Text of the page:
How does Canada plan to reduce its Greenhouse Gas Footprint?

In a previous blog post, we took an in-depth look at Canada’s annual greenhouse gas (GHG) emissions [1]. The most recent GHG census pegged total annual emissions at 722 Mt (million metric tons) [2]. This is a very large number considering Canada’s relatively small population, meaning our per capita emissions rank among the highest in the world [3].

In 2015, Canada made a promise to the world that it would reduce its greenhouse gas emissions to 30% below 2005 levels by the year 2030. That’s a reduction of over 200 Mt [4].

Not long ago, the Government of Canada published an update to its long-term emissions projections[5],[6], [7]. It provided a much more optimistic forecast of future greenhouse gas emissions, but conceded that the gap between projected emissions and Canada’s 2030 target is widening.

This week, we unpack some the details behind these numbers to help answer the question: “how does Canada plan to reduce its greenhouse gas footprint?”

Setting the Stage

First of all, let’s be clear: cutting 30% of our greenhouse gases is an enormous challenge. Consider some of the obstacles Canada faces from the outset:

  • By 2030, Canada’s population is expected to grow
  • The oil and gas sector, the largest contributor of greenhouse gases in Canada, is also projected to grow.
  • A significant percentage of Canadians do not accept the fact that human activities are responsible for climate change, and some don’t even believe that the climate is changing in the first place [8].
  • Many jurisdictions do not think that reducing emissions through a carbon tax system is necessary.
  • Uncertainties about future market prices, public opinions, and political wills makes it very difficult to know exactly what total reduction in emissions will be required, or how realistic long-term reduction plans are.
  • Canada’s lack of density both within many cities and across the country makes investments in public transportation very expensive, relative to many European cities.

The Pan Canadian Framework on Clean Growth and Climate Change

 The Pan Canadian Framework (PCF) on Clean Growth and Climate Change outlines the steps Canadians can take today to reduce greenhouse gas emissions[9].

Phasing Out Fossil-fueled Electricity

Currently, about 20% of Canada’s electricity is generated by burning fossil fuels (primarily coal). Coal power plants generate significant air pollution, are a principal cause of acid rain, and release mercury into the environment. Coal, however, is readily available and cheap to extract, which is why so many coal plants remain despite their drawbacks.

Many remote and northern communities rely on diesel powered generators for their electricity. Burning diesel releases many harmful, lung-damaging chemicals into the air. However, diesel is a very reliable power source and can be stored in giant tanks to be used throughout the long, dark and cold winter months.

Reducing our reliance on coal and diesel will improve our health, save us money and help reduce climate change. Numerous renewable or non-polluting energy alternatives exist, including wind and solar. In Ontario, nuclear power has risen to become the dominant supplier of energy. More of our remote communities can be tethered to main power lines, reducing the need for off-the-grid generators.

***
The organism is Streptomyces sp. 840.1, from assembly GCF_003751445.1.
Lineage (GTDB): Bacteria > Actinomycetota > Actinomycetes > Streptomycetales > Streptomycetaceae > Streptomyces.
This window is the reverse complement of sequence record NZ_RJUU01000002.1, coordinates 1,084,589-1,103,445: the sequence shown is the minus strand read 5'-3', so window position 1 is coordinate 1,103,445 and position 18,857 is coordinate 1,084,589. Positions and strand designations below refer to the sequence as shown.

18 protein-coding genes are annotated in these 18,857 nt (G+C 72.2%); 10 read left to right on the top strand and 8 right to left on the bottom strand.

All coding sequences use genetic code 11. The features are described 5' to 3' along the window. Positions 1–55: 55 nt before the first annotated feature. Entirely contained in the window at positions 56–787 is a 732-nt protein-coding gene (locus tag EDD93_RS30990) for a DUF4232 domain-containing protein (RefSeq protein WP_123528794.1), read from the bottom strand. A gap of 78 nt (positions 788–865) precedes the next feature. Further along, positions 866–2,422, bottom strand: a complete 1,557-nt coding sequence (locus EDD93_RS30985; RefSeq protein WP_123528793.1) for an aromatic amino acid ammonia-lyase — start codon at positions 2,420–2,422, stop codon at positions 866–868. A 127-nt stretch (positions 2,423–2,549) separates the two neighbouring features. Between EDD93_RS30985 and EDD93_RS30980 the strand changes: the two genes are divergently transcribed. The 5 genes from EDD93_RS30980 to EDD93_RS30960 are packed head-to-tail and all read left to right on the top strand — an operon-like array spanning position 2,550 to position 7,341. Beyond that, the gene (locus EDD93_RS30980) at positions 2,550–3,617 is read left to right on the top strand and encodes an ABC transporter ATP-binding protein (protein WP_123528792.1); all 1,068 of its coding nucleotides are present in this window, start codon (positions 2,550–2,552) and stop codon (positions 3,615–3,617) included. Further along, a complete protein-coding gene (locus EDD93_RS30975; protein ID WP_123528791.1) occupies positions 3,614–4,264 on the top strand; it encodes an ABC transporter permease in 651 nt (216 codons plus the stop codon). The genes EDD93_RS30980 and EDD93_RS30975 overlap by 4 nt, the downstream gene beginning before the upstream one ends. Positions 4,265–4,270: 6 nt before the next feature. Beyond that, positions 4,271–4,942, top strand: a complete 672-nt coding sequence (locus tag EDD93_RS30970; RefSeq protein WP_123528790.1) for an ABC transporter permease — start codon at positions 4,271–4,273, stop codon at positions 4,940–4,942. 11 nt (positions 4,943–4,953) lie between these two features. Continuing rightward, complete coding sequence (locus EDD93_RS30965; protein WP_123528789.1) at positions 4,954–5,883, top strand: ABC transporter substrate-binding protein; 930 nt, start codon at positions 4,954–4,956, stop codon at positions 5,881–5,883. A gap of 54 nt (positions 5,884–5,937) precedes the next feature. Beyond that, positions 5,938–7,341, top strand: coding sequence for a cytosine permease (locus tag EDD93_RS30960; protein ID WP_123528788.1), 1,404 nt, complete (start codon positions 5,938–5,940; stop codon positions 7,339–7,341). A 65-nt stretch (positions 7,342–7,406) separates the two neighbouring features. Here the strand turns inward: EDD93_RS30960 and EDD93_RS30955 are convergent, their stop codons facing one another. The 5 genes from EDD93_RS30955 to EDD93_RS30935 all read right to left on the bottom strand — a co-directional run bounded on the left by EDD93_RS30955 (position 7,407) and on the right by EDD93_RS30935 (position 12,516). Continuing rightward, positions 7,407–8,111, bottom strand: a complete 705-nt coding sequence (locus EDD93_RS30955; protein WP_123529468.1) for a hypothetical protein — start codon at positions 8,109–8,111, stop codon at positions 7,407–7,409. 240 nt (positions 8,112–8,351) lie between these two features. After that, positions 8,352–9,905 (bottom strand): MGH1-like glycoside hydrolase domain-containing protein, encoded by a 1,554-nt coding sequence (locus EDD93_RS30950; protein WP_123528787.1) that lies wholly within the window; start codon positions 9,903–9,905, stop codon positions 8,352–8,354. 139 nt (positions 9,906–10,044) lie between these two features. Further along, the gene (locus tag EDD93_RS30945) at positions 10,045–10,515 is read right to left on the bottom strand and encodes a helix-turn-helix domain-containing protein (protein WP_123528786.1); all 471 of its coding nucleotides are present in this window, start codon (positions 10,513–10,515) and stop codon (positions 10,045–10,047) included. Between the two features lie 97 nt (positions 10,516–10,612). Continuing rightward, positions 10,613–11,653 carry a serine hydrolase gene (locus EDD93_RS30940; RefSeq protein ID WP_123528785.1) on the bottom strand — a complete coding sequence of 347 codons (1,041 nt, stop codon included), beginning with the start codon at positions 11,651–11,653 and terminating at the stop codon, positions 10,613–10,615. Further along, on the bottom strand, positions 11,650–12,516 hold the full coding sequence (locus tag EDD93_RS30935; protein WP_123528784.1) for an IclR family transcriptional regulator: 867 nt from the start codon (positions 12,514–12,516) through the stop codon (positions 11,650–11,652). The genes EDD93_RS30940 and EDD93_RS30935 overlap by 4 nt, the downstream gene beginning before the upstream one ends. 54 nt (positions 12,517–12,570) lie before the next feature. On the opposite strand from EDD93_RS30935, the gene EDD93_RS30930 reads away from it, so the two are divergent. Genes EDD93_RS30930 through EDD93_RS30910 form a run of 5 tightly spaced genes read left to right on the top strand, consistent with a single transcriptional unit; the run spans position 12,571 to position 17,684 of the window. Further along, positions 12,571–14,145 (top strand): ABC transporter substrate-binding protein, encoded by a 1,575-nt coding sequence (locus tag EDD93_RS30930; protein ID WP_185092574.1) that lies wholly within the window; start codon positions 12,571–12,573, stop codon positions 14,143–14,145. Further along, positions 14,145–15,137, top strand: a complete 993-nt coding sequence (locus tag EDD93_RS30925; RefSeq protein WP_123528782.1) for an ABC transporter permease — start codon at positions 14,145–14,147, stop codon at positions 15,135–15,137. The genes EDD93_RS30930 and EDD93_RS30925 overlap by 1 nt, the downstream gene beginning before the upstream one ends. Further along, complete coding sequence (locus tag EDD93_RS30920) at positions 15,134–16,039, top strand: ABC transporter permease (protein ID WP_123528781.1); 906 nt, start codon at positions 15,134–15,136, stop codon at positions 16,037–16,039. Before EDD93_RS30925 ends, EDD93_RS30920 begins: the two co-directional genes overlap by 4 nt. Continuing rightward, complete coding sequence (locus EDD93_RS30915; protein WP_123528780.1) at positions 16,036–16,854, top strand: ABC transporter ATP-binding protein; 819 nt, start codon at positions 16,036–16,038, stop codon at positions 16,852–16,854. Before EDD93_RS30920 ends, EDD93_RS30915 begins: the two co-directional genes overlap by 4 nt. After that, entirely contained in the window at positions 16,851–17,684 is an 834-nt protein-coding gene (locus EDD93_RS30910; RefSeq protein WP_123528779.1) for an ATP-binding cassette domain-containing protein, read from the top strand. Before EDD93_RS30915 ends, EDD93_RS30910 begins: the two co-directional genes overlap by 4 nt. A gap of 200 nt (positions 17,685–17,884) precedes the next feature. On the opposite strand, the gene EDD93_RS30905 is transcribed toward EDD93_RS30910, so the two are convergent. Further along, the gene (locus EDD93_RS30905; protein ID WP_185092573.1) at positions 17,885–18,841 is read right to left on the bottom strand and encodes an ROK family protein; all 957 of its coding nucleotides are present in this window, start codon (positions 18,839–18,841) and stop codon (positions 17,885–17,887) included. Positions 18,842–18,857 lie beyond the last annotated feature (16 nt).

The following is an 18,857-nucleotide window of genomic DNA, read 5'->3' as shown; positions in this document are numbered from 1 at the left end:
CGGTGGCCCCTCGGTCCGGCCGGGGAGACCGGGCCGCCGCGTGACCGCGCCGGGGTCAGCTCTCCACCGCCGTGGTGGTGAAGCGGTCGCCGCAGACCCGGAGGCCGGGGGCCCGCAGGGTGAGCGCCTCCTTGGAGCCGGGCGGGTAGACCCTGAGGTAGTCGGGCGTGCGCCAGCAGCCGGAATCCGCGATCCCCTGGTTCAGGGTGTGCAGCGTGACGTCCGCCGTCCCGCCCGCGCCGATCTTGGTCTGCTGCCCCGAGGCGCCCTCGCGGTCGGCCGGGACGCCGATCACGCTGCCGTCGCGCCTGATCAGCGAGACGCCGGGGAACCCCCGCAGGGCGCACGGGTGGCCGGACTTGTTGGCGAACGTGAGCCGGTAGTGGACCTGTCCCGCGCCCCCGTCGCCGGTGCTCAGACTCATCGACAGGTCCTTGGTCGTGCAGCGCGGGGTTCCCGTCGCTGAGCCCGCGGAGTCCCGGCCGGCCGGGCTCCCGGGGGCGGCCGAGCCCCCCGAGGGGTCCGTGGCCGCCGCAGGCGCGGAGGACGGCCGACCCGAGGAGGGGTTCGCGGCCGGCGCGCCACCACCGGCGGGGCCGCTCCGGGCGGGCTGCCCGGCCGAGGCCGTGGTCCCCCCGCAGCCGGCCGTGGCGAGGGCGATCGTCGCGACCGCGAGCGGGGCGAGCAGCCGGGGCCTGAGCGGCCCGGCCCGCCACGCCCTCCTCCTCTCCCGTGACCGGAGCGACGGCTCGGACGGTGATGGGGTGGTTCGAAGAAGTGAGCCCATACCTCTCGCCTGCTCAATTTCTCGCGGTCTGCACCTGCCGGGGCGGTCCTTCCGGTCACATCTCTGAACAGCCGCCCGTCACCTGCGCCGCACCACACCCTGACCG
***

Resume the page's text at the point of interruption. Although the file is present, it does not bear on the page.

Energy Efficient Buildings

The fuel burned to heat our homes, offices, schools and shops is the third-leading contributor to climate change in Canada. Many of Canada’s buildings are old and drafty, making them highly inefficient. Similarly, many of our home appliances are power hungry and based on old technologies.

There is a long list of existing techniques and technologies that can be used to retrofit existing buildings and make them much more efficient. These include spray-foam insulation, high-efficiency furnaces, triple-paned windows, low-flow showerheads, and on-demand water heaters. In many cases, solar panels and geothermal systems can be added to a building to offset electricity use.

Even higher energy savings can be achieved when energy-wise decisions are incorporated during the design and construction of a building. Examples include planning for passive solar heating and cooling by positioning a building at the right angle relative to the sun and sourcing recycled materials during construction.

Improvements to our Transportation System

The transportation sector is Canada’s second-leading GHG contributor. Since the 1990s, emissions from privately owned cars have declined, owing to improvements in overall car design and fuel efficiency. Meanwhile, aviation, rail and marine transportation emissions have been on the rise, indicative of the expansion of commercial cargo operations[10].

Electric vehicles can be costly and their batteries can still have fairly large environmental impacts; however, electric motors are far more efficient than conventional gas and diesel engines. More importantly, when renewable energy sources are used to power them, total tailpipe emissions are reduced to zero. We discussed some of the benefits and drawbacks of electric vehicles in a previous blog post[11].

Better yet, though, would be to remove the need for cars in the first place. There are many existing technologies that can be employed to drastically reduce the need for cars, including high-speed trains to connect far-flung cities, airships to deliver people and goods into northern communities, and improved public transit systems and active transit infrastructure in our metropolitan areas.

And Much More…

The PCF outlines many additional steps Canada can take to reduce greenhouse gas emissions by 2030[12]. Improved farming practices, reforestation and advances in carbon sequestration technologies can all have a positive impact.

New and Improved Regulations

Prior to the PCF’s announcement, the Government of Canada had already introduced or passed many pieces of legislation geared towards lowering emissions. Here are just a few examples.

Oil and Gas Sector